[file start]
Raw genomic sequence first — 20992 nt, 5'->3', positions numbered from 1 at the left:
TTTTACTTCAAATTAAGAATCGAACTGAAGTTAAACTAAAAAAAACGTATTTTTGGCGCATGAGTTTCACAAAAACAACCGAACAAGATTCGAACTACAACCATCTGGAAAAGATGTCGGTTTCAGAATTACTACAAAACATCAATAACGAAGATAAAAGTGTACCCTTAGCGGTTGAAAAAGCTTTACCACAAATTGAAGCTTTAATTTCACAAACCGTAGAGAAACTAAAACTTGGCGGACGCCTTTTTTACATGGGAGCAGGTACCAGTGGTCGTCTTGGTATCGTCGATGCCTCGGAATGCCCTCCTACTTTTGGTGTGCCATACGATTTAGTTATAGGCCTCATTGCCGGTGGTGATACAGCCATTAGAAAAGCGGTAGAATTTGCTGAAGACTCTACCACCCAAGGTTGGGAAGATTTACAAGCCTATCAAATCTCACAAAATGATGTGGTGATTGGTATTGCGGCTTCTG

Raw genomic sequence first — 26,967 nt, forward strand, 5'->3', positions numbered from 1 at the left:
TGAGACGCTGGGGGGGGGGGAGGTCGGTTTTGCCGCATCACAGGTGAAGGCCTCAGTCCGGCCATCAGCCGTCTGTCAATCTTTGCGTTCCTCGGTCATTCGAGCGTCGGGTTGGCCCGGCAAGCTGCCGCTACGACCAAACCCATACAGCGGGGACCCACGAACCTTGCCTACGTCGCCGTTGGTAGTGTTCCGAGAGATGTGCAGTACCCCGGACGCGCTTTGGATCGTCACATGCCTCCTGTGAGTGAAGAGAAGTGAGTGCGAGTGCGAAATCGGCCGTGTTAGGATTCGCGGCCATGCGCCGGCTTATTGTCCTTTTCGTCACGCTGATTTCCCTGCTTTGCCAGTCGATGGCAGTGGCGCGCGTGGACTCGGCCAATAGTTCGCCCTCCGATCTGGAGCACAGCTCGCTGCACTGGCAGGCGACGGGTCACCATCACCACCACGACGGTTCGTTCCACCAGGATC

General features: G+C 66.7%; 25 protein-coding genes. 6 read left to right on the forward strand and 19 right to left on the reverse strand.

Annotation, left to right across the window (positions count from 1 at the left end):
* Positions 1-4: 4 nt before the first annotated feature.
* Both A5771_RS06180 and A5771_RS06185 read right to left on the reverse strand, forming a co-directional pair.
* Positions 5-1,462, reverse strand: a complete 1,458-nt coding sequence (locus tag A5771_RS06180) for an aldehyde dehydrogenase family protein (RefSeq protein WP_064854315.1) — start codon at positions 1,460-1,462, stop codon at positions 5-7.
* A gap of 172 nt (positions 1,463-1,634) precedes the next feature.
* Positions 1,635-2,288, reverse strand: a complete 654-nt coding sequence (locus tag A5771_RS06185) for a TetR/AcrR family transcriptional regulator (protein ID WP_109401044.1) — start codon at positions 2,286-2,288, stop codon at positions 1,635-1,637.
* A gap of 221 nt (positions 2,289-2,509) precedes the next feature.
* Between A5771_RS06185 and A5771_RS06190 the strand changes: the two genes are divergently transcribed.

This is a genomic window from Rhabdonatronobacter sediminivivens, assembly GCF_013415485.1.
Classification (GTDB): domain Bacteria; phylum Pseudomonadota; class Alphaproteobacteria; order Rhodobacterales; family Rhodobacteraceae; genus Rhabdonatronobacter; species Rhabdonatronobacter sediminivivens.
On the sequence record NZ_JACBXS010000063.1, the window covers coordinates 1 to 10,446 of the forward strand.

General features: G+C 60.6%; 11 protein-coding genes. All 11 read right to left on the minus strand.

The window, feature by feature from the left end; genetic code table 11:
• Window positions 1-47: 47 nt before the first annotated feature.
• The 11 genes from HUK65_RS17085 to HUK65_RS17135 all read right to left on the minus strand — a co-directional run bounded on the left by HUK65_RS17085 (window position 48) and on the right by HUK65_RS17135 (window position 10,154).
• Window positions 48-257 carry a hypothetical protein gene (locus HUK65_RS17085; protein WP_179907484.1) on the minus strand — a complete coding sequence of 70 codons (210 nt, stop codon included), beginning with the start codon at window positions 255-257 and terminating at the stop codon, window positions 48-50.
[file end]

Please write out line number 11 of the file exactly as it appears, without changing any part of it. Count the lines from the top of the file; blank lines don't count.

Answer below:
* Positions 1,635-2,288, reverse strand: a complete 654-nt coding sequence (locus tag A5771_RS06185) for a TetR/AcrR family transcriptional regulator (protein ID WP_109401044.1) — start codon at positions 2,286-2,288, stop codon at positions 1,635-1,637.